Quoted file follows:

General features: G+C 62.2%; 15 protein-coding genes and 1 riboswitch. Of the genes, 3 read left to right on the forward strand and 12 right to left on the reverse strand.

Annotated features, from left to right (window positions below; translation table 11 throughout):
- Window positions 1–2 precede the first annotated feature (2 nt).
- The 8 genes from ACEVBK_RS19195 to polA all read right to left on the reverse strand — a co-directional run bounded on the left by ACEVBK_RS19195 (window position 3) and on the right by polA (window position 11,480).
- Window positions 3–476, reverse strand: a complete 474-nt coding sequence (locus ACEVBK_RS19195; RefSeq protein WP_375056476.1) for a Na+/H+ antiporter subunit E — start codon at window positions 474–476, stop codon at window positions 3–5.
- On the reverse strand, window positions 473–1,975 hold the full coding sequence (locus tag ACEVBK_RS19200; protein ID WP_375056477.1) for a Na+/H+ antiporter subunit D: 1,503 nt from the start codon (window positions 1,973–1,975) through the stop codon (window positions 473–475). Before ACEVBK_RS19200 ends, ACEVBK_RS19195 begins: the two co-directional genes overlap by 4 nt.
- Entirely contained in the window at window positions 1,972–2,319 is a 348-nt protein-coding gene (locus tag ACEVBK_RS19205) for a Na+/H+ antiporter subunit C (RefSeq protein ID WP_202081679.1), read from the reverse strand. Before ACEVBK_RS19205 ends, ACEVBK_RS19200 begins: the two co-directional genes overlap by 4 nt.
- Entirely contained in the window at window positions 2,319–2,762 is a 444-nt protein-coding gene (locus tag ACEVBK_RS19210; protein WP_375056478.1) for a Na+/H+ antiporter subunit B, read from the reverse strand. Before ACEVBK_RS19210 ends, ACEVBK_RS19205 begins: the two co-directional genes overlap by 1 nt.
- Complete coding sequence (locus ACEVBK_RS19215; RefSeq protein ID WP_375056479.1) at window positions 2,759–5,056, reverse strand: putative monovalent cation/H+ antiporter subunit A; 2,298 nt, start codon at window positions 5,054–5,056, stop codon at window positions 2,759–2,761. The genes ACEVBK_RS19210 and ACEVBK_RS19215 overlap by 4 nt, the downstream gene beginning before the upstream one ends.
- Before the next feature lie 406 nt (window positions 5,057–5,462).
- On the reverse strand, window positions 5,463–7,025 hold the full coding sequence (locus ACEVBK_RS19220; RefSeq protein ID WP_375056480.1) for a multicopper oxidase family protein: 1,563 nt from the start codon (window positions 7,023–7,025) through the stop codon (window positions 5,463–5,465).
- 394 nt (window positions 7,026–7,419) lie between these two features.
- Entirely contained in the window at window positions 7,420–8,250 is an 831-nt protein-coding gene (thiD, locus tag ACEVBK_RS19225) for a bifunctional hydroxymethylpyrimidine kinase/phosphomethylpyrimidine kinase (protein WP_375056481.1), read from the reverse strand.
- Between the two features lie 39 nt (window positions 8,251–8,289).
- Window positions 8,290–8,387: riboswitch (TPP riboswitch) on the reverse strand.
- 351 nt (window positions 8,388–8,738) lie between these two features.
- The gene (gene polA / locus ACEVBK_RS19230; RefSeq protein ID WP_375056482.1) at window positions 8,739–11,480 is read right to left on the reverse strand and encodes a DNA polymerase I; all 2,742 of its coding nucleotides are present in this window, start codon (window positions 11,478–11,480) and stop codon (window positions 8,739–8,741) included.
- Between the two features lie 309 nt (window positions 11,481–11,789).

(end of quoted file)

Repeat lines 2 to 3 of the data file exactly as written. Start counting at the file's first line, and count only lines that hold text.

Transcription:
Annotated features, from left to right (window positions below; translation table 11 throughout):
- Window positions 1–2 precede the first annotated feature (2 nt).